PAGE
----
Recently I have been walking on the trails at the dam close to where I live every morning. Each day I walk I see the ‘regulars’; some of them I know by name and some only by seeing them everyday. We all walk different routes and at different speeds; some run; some walk slow; some walk alone; some walk with a partner; some walk in specialty running clothes; and some walk in an old T shirt and jeans. Sometimes I get discouraged when I am passed by the same person and wonder how they can walk that fast. Even in the early morning I get hot and tired and wonder if I am going to make it back to the car. There are times when I just think I am going to sleep late today; but then I get up and see the beautiful morning light and decide to make the effort to walk. There is a joy in my morning walk that I truly miss, even the 265 stairs to the top of the dam in the middle of my walk.
The writer of Hebrews wrote to encourage followers of Christ who were becoming discouraged. They were being ostracized by their community and maybe their family and some were facing persecution. To encourage them he tells them of the great cloud of witnesses that have come before. None of the heroes he described in the previous chapter were without fault. They all followed God at different speeds, some quickly, some slowly, some were important and some were unimportant, and some required signs of assurance from God. Their lives weren’t perfect like this picture I just snapped with my phone; but like my picture they saw a way marked out before them and they kept walking. They walked toward a God who loved them.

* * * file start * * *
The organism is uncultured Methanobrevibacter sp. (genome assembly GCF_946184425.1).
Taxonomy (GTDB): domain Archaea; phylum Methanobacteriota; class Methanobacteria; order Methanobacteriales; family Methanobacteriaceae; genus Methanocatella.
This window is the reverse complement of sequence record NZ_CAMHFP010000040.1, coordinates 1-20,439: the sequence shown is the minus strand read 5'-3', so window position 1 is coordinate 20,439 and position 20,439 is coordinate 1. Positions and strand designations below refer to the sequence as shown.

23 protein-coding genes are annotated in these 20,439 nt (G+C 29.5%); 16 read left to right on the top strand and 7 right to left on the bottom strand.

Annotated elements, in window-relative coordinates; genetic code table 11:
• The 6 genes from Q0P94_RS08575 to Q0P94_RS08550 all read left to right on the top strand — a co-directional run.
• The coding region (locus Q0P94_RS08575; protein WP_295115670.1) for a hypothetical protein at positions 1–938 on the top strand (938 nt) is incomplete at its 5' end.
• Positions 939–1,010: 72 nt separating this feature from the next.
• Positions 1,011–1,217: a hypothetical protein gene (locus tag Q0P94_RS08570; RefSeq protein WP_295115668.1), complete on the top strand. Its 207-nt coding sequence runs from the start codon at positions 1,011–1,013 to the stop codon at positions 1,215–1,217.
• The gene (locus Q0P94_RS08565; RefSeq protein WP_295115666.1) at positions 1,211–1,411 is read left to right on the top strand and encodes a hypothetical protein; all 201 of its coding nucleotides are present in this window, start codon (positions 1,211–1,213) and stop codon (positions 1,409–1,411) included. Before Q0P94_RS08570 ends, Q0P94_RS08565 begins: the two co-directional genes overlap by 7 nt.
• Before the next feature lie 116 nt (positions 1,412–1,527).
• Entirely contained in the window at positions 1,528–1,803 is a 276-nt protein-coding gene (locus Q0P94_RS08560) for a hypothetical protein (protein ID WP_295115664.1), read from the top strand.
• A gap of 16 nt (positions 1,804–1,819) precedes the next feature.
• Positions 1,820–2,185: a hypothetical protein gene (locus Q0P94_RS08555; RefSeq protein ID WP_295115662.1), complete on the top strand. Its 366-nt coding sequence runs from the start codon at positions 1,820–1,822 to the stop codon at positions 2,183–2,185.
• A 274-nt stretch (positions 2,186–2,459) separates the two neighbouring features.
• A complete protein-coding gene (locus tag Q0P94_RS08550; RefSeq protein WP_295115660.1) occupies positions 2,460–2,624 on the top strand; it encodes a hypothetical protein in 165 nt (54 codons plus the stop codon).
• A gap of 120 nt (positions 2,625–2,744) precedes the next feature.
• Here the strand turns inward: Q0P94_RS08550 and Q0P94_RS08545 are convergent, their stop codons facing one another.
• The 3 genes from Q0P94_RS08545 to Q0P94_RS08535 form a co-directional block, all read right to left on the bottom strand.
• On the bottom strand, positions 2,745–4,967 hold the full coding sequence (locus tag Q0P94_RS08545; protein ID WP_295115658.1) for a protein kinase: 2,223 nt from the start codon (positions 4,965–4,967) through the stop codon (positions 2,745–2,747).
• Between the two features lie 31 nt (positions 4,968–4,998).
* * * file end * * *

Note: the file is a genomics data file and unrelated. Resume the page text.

Dear friends let me encourage you to keep walking when you are hot and tired and discouraged. Your walk doesn’t have to be perfect; you won’t always have get a good picture. Some will pass you and sometimes you will walk alone. Even in the hard times, the 265 steps straight up times, you will find joy when you fix your eyes on Jesus.
Jesus, Who Endured All For Us,
Thank you for all the strong witnesses that have surrounded me in my life. Forgive the sins I sometimes cling to and keep me walking toward the light and joy of Jesus who endured all for us.
O Lord, you have brought up my soul from Sheol;